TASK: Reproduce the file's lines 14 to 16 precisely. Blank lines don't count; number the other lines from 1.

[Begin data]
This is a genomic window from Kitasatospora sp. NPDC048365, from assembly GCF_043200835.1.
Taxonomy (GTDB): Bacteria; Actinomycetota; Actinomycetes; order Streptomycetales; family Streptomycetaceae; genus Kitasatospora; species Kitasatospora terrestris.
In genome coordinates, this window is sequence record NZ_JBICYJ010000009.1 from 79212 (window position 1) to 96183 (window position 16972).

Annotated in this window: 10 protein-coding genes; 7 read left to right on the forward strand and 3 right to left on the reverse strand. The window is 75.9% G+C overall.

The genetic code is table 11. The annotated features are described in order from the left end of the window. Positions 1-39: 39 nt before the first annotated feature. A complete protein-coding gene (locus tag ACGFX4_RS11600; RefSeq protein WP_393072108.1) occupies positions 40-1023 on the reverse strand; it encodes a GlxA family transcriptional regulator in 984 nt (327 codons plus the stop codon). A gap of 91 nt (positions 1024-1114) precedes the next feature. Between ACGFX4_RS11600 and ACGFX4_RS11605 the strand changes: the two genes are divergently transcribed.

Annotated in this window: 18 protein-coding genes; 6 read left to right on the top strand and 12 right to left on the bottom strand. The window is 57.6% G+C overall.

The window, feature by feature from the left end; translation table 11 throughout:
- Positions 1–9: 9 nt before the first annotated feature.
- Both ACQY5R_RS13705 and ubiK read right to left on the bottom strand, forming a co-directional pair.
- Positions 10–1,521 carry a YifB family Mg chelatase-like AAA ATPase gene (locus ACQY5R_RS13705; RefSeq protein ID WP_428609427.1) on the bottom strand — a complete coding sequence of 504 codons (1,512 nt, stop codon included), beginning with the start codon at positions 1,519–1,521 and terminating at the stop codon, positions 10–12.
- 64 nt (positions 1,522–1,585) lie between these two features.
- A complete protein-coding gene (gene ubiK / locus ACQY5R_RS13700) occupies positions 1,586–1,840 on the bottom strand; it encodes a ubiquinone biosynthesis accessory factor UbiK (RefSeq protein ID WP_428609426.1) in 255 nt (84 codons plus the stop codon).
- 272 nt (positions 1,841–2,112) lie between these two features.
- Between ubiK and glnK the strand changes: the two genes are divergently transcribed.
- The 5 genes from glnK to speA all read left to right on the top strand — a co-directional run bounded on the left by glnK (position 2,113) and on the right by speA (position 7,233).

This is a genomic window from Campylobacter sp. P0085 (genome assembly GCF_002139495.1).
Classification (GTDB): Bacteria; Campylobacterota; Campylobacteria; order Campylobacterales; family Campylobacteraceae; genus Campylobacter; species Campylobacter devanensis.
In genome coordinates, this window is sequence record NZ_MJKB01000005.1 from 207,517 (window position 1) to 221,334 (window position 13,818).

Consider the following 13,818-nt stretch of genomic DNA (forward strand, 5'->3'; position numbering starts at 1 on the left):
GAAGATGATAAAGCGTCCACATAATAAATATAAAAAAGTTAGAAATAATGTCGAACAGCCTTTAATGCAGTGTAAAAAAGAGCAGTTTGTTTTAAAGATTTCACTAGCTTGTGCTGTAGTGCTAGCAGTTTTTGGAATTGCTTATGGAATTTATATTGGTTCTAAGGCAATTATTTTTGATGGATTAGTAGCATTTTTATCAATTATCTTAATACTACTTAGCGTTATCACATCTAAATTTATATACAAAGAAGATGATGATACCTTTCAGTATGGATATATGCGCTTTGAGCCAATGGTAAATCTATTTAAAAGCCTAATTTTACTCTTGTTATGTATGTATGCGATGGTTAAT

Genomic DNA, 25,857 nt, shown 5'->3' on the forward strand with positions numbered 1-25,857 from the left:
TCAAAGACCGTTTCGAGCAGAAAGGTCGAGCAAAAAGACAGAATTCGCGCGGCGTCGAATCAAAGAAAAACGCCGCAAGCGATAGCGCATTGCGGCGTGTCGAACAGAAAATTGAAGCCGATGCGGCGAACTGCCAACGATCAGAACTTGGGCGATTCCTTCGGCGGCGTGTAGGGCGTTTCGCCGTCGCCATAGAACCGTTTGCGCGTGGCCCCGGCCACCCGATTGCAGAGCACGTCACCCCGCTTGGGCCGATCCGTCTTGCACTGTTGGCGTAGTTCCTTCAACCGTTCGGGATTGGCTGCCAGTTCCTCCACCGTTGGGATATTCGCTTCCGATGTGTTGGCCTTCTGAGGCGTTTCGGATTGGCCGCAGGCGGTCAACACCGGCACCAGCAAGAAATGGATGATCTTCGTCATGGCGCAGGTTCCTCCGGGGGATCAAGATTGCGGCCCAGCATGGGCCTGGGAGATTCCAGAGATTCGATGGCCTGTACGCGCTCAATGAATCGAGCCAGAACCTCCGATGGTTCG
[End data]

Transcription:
- Between ubiK and glnK the strand changes: the two genes are divergently transcribed.
- The 5 genes from glnK to speA all read left to right on the top strand — a co-directional run bounded on the left by glnK (position 2,113) and on the right by speA (position 7,233).

This is a genomic window from Campylobacter sp. P0085 (genome assembly GCF_002139495.1).